Brokenhead Ojibway Nation has built a full-service grocery store and pharmacy to serve both its own residents and the nearby East Beaches cottage country.
The Anishinabe community, located 60 kilometres northeast of Winnipeg on Highway 59, has spent $2.7 million through its development corporation on a 5,000-square-foot grocery store and a new 2,500-square-foot facility that replaces an existing medical clinic.
Slated to open today, Brokenhead Grocery is the first retailer of its kind for the First Nation, where elderly residents and other people without cars previously had to find a 37-kilometre ride to Selkirk to purchase fresh produce.
“There is a smaller community store, but they had very little healthy choices. Not many elders have driver’s licences, so they were paying $30 for people to drive them to Selkirk, do their shopping and drive back,” said Kyle Tanner, manager of the new store and pharmacy. “This will definitely cut times.”
Brokenhead, whose on-reserve population is listed at under 700, is the only indigenous community that sits within the Winnipeg Census Metropolitan Area. That means more than half the adult population goes to work or attends school in the Manitoba capital and thus have easy access to retail services.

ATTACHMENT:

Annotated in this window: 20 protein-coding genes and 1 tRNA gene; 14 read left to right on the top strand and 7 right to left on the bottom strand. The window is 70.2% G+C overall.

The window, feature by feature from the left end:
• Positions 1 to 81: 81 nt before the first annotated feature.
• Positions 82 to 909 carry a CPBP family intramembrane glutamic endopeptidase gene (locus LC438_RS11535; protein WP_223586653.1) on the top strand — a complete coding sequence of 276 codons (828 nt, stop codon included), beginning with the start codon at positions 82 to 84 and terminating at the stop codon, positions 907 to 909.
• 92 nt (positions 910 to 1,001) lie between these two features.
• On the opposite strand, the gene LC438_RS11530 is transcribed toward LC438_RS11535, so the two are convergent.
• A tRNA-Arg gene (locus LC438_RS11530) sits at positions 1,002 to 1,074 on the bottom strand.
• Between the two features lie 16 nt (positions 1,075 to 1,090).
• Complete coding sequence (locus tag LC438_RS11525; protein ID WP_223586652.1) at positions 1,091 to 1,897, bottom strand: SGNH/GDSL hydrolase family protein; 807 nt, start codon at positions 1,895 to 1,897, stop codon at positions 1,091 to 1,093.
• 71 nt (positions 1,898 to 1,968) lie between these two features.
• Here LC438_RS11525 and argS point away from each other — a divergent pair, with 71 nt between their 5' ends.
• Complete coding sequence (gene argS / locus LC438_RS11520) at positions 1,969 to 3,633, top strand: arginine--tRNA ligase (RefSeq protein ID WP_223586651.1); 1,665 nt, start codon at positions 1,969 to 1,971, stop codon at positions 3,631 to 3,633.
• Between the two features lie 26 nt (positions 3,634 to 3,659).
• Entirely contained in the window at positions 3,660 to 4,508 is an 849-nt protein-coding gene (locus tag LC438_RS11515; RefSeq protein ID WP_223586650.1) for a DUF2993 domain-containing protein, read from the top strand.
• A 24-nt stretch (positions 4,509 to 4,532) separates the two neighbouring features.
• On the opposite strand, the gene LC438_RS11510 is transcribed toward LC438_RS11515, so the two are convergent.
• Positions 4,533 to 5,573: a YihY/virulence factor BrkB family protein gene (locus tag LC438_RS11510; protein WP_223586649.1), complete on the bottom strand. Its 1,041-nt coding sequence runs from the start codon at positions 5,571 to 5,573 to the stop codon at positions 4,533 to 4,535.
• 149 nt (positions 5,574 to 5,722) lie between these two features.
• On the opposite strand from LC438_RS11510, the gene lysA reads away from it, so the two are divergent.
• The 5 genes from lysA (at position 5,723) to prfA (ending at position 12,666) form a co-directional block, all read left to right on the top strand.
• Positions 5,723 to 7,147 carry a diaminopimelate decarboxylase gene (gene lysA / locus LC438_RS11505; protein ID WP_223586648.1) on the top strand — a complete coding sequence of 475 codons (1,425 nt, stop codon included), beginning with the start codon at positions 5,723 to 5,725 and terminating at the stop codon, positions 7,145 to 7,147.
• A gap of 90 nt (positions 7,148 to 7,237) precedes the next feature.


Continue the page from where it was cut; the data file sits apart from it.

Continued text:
A grocery store on the First Nation was deemed viable because of the high volume of motor-vehicle traffic on Highway 59, which connects Winnipeg with communities on the east side of Lake Winnipeg’s southern basin.
The store plans to sell fresh meat during the summer to cater to cottage-bound motorists, many of whom already patronize Brokenhead’s gas stations or South Beach Casino.
“It’s amazing how many people stop at Brokenhead,” said Frank Suraci, CEO of BON Development Corp., the Brokenhead-owned company that built the new store, pharmacy and health clinic and is also building 20 homes for the community.
Suraci said market studies suggested Brokenhead could support a store larger than the one that opens today, but chose to adopt a more conservative business plan.
The grocery store has added seven new jobs to the community so far, Tanner said.
It does not sell alcohol or tobacco products.
Courtesy of the Winnipeg Free Press